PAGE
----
# Thread: Find a unitary matrix U such that U*AU is diagonal

1. ## Find a unitary matrix U such that U*AU is diagonal

For the following matrix A, find a unitary matrix U such that U*AU is diagonal:
A =
1 2 2 2
2 1 2 2
2 2 1 2
2 2 2 1

2. ## Re: Find a unitary matrix U such that U*AU is diagonal

I would think that, if you are asked to do a problem like this, you would know that you need to create U by taking the eigenvectors of A as columns.

3. ## Re: Find a unitary matrix U such that U*AU is diagonal

I found the following eigenvectors: (v1)=(1;1;1;1), (v2)=(-1;0;0;1), (v3)=(-1;0;1;0), (v4)=(-1;1;0;0).
I normalized them: ||(v1)|| = 2, ||(v2)|| = sqrt(2), ||(v3)|| = sqrt(2), ||(v4)|| = sqrt(2)
U=
1/2 -1/sqrt(2) -1/sqrt(2) -1/sqrt(2)
1/2 0 0 1/sqrt(2)
1/2 0 1/sqrt(2) 0
1/2 1/sqrt(2) 0 0

But as far as I can tell, this does not satisfy U*AU being diagonal.

4. ## Re: Find a unitary matrix U such that U*AU is diagonal

the trouble is, v2 and v3 are not orthogonal to each other, so your matrix U is NOT unitary.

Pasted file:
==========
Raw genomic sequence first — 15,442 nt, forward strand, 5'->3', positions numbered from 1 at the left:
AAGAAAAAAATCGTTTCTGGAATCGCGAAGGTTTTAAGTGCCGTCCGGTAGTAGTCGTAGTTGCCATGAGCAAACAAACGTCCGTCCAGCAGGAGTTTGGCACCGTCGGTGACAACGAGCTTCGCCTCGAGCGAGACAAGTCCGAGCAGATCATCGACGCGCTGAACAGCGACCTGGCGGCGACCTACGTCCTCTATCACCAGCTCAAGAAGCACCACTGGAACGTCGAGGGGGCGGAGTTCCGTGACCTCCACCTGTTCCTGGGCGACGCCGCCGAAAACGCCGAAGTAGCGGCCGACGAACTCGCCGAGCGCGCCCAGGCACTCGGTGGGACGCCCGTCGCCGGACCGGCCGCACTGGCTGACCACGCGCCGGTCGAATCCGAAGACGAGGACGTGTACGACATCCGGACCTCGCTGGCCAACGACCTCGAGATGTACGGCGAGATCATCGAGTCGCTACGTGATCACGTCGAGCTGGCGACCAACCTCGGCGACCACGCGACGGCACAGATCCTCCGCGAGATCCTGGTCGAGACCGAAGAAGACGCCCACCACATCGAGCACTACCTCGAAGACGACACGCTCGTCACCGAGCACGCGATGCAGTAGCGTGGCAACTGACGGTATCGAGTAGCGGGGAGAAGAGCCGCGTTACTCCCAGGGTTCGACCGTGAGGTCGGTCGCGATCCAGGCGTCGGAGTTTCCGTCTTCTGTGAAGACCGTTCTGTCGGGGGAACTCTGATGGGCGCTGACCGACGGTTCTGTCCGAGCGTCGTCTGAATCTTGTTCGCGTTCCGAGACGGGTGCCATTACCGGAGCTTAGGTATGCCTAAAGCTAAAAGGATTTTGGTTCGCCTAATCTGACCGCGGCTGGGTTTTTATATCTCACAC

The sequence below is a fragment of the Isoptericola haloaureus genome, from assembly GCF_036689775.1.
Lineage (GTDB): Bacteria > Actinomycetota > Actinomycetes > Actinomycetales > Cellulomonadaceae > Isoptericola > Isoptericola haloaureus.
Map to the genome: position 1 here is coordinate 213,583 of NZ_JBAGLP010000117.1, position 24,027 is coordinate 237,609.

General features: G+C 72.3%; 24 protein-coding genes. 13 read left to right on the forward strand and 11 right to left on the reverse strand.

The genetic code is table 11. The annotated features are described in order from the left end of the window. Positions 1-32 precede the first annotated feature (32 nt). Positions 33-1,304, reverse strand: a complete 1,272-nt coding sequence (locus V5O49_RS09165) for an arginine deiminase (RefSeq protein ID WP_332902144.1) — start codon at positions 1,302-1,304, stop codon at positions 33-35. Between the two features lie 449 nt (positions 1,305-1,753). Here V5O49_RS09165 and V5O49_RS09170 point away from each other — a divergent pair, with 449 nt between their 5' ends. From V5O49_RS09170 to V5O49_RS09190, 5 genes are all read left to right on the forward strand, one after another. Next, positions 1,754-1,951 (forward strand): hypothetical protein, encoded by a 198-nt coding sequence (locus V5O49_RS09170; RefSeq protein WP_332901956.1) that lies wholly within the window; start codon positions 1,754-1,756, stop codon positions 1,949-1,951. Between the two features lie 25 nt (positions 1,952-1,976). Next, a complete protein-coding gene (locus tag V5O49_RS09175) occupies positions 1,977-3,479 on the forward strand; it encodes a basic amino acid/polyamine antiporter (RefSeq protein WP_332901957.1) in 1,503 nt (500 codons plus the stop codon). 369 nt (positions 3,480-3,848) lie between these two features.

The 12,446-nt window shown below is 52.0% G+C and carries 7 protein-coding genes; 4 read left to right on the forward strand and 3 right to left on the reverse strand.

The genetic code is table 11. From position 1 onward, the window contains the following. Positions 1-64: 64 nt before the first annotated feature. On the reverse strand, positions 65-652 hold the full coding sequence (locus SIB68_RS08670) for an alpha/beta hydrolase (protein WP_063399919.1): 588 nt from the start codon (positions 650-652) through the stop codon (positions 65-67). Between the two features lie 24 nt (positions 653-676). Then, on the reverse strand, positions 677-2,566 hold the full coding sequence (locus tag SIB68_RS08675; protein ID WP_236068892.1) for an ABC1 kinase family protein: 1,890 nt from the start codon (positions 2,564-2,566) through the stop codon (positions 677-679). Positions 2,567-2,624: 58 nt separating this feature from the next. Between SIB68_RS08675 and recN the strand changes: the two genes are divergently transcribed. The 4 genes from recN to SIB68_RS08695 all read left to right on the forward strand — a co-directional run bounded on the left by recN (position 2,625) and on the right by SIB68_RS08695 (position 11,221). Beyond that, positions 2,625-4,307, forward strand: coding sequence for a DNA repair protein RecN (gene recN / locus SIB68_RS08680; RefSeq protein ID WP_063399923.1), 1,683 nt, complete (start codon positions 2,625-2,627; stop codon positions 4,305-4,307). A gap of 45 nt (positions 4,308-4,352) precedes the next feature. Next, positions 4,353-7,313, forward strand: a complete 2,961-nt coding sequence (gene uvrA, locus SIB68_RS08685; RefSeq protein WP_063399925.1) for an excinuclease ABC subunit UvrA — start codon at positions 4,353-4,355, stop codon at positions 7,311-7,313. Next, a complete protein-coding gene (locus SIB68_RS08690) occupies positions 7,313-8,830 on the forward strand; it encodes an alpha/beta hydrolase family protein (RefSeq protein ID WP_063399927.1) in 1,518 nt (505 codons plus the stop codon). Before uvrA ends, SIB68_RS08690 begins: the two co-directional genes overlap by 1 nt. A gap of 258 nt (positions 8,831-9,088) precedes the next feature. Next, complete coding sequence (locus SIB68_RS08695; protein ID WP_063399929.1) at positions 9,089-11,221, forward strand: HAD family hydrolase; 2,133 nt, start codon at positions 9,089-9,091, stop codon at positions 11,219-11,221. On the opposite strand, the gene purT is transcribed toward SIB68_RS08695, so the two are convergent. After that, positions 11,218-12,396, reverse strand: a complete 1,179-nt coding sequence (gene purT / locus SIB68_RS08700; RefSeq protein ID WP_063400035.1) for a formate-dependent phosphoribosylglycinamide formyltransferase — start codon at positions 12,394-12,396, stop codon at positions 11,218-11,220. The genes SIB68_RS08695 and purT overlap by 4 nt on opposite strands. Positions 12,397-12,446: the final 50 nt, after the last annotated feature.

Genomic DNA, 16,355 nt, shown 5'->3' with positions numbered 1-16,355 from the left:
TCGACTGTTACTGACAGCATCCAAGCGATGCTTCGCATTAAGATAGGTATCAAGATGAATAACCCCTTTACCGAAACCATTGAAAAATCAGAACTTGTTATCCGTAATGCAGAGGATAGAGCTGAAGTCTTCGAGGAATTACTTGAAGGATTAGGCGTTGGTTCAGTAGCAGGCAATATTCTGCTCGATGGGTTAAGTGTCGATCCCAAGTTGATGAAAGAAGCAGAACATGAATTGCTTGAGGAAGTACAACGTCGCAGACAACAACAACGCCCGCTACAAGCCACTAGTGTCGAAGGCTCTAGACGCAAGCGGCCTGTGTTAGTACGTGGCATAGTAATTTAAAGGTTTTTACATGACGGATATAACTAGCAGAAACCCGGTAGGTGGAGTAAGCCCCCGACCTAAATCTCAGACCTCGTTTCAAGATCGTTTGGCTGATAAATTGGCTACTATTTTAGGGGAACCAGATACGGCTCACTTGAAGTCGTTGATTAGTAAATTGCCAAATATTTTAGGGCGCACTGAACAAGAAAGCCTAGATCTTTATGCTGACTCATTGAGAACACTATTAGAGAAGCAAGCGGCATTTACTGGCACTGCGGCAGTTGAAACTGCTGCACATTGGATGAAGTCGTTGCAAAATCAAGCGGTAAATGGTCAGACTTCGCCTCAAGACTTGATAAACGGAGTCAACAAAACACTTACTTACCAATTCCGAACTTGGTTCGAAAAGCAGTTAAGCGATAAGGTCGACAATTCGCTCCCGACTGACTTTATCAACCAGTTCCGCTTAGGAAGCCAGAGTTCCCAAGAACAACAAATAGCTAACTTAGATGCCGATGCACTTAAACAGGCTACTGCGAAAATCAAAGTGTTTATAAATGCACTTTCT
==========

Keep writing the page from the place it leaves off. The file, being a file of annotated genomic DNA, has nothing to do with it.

try replacing v3 with (0,-1,1,0) (with is also an eigenvector corresponding to the eigenvalue -1).

now we need to find an eigenvector v4, corresponding to the eigenvalue -1 such that:

<v1,v4> = 0
<v2,v4> = 0
<v3,v4> = 0

the first equation tells us that if v4 = (a,b,c,d) that a+b+c+d = 0.

the second equation tells us that a = d, and the third tells us that b = c. so a logical choice is v4 = (1,-1,-1,1).

normalizing vectors, we get:

$U = \begin{bmatrix}1/2&-1/\sqrt{2}&0&1/2\\1/2&0&-1/\sqrt{2}&-1/2\\1/2&0&1/\sqrt{2}&-1/2\\1/2&1/\sqrt{2}&0&1/2 \end{bmatrix}$

a (somewhat tedious but) straight-forward calculation shows that:

U*AU = UTAU =

$\begin{bmatrix}7&0&0&0\\0&-1&0&0\\0&0&-1&0\\0&0&0&-1 \end{bmatrix}$

which is diagonal.

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### find matrix u such that u-1AU is diagonal

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